Influenza, an ever-evolving target for vaccine development
It's that time of year again. Coughing coworkers, student absences, and reminders to get your shot are sure signs that flu season is upon us. This year's epidemic seems to have struck earlier and harder than usual all amid concerns over shortages of the flu vaccine. While some vaccines provide lifelong protection with one or a few doses (e.g., measles, mumps, and polio), the flu requires a new shot every year. And in some years, the flu shot is hardly effective at all. Why is the flu vaccine different from so many other vaccines? A look at the evolution of the flu virus can explain the weaknesses of current vaccines and points the way towards a vaccine that could provide long-lasting, universal protection.
Where's the evolution?
In fact, in a process called antigenic drift, flu evolves in response to the antibodies our bodies produce each year. During the course of a flu epidemic, many people gain immunity to the strain of the virus that is currently circulating. Through the process of natural selection, any flu virus particles that happen to carry mutations that allow them to slip by the defenses of common antibodies will be favored, produce more copies of themselves, and eventually, spread to more new victims. This process leads to the evolution of new strains, one or some of which are likely to become the cause of next year's flu season.
Each year's flu vaccine is actually a cocktail of vaccines for a few different flu strains (generally three) that World Health Organization scientists predict will spread during that year's flu season. Usually, the predictions match the most common strains closely enough that the vaccine ends up being fairly effective. (This year's vaccine provides about 60% increased protection for those who are vaccinated.) Very occasionally, however, the most common strains are unexpected ones, and getting a flu shot does little to stave off the disease.
Now, many researchers think that a new approach to the flu vaccine could make it more consistently effective and alleviate the need to get a shot every year. Current vaccines produce antibodies that recognize a protein on the outer coating of the virus called hemagglutinen, and they focus on a particular part of that molecule, the "head" region. The head of hemagglutinen is good at stimulating the production of protective antibodies, but it is also the part of the virus that is most susceptible to antigenic drift. What if researchers could build a vaccine that targeted a part of the flu virus that evolves more slowly?
Different traits evolve at different rates. For example, traits experiencing strong selection favoring a form different than the current form (as is the case with the head of influenza's hemagglutinen protein) evolve quickly, while key traits that can't change much without compromising the functioning of the organism tend to evolve slowly. Slow evolving traits are called evolutionarily conserved traits. It's easy to understand why very important and finely tuned traits would be conserved. For example, many of the genes that are responsible for laying out the basic body patterns of animals are highly conserved over tens of millions of years of evolutionary history because most mutations to these genes have effects that are incompatible with life and are not passed on.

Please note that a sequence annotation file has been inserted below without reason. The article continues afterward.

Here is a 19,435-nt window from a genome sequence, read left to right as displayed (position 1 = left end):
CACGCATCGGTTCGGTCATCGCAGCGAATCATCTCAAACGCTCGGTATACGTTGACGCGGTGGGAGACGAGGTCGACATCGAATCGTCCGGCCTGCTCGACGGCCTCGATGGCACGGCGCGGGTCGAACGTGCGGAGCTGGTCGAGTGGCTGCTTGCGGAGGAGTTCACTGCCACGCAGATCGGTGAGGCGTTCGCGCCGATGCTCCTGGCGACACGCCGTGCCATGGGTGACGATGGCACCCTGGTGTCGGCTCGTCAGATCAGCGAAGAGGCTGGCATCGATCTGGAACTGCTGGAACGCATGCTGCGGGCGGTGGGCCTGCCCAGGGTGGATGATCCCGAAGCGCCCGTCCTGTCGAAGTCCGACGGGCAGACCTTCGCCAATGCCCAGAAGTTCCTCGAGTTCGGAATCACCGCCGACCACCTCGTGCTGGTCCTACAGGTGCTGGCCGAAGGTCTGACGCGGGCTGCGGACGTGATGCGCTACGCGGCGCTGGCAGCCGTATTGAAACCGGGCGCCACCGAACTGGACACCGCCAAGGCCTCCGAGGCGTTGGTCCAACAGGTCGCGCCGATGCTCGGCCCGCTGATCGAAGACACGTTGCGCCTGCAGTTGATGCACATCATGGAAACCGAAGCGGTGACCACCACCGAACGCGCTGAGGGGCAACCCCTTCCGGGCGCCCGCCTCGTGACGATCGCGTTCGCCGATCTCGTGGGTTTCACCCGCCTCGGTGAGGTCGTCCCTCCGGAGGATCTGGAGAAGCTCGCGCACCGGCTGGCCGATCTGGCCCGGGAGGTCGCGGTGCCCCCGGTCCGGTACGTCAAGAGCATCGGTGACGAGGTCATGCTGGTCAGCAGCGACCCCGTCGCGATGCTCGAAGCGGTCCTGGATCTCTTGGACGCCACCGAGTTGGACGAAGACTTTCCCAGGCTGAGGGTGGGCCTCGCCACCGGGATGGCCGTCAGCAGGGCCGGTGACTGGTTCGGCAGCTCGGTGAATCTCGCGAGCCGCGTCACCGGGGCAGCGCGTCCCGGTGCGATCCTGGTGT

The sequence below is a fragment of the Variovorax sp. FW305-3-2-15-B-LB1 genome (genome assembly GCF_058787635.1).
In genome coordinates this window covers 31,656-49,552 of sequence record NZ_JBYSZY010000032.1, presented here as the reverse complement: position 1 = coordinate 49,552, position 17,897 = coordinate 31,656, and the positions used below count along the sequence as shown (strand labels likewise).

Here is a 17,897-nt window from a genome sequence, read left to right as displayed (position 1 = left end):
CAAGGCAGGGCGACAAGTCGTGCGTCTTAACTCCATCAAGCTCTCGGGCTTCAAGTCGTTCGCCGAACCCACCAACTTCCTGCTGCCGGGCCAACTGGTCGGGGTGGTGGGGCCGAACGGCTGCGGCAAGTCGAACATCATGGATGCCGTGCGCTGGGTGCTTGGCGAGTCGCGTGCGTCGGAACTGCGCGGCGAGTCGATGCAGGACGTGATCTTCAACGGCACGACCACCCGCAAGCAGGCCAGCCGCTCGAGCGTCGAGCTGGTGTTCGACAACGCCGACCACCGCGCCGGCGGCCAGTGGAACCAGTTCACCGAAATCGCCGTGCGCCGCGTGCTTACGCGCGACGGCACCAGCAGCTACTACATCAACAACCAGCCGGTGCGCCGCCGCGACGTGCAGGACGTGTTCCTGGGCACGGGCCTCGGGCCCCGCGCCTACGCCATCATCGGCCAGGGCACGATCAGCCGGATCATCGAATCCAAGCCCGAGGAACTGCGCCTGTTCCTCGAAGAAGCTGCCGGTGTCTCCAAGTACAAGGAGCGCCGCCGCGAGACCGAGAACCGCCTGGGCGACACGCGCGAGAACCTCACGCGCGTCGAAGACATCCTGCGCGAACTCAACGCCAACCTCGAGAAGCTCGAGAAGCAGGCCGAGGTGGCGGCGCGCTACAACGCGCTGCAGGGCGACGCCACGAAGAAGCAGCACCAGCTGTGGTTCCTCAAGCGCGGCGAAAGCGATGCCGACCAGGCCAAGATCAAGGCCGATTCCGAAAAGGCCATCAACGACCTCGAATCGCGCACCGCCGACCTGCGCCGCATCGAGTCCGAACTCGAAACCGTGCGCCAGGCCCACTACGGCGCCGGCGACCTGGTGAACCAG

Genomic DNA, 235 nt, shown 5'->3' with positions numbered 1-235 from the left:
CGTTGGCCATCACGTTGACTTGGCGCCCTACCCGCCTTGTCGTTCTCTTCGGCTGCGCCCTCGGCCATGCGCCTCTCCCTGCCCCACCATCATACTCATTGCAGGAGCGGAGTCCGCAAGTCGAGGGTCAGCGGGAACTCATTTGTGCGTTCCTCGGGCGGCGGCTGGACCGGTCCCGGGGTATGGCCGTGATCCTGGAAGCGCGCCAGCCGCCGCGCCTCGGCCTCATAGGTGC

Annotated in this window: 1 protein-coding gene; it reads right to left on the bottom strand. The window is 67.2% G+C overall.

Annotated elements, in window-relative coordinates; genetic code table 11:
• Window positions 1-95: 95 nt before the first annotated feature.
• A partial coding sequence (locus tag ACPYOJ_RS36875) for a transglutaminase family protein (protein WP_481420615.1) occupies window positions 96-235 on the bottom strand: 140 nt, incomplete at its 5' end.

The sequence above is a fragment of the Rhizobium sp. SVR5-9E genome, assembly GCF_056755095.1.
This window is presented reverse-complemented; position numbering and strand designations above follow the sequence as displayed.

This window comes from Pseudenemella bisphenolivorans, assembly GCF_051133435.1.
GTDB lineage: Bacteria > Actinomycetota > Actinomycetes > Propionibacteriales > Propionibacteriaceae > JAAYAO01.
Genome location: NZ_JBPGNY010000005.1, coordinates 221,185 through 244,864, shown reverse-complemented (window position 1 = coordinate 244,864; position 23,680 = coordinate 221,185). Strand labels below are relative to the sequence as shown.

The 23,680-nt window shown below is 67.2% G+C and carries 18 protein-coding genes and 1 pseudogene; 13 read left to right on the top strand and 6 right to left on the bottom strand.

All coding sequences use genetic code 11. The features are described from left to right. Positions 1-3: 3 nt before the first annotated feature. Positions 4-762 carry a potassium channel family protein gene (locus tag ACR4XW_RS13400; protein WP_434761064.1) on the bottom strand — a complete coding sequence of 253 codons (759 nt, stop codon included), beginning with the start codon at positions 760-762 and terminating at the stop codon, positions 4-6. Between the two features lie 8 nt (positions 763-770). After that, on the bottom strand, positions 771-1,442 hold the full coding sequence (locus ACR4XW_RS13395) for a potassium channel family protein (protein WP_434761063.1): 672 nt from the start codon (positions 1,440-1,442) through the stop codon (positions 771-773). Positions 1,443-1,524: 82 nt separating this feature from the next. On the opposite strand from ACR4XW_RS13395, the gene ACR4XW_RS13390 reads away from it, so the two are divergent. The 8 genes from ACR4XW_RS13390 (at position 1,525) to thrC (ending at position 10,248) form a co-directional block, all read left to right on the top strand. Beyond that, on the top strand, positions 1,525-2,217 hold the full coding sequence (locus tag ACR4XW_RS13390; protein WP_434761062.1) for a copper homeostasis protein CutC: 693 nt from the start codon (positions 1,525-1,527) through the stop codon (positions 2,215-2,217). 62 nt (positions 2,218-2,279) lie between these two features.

Many scientists suspect that highly conserved molecules in the flu virus could be used as the basis of a universal flu vaccine that wouldn't need to be reformulated (and re-received!) every year. A few proteins hold particular promise. First, though the head of hemagglutinen evolves at lightening speed, certain parts of the hemagglutinen stem (the part that connects to the viral membrane and which helps the virus invade cells in the respiratory tract) are nearly identical across a wide range of flu strains. Another relatively invariable protein found in the viral membrane is called M2. It helps control the pH inside virus particles, allowing them to release their RNA into the host cell and take it over. Neuraminidase (shown in the diagram above) helps newly produced viruses break out of a host cell and also varies little from flu virus to flu virus. One of these slow-evolving molecules might make an ideal target for a flu vaccine that protects against a diversity of viral strains.
The days of a yearly flu shot may be numbered. Researchers are pursuing several different approaches to a vastly improved flu vaccine. As described here, some are focused on building vaccines based on evolutionarily conserved regions of the virus; however, others are working on new ways of making the vaccine on short notice, and still others are working on tweaks to existing flu vaccines that would help our bodies mount a stronger defense against the virus. Though the new research holds promise, it will require many years of additional study before new-and-improved vaccines can be established as safe and effective and brought to market. Until then, the Centers for Disease Control and Prevention recommend that you get your yearly flu shot. It's not perfect, but it's still the best way to reduce your odds of spending a feverish, achy week with a box of tissues in your lap!
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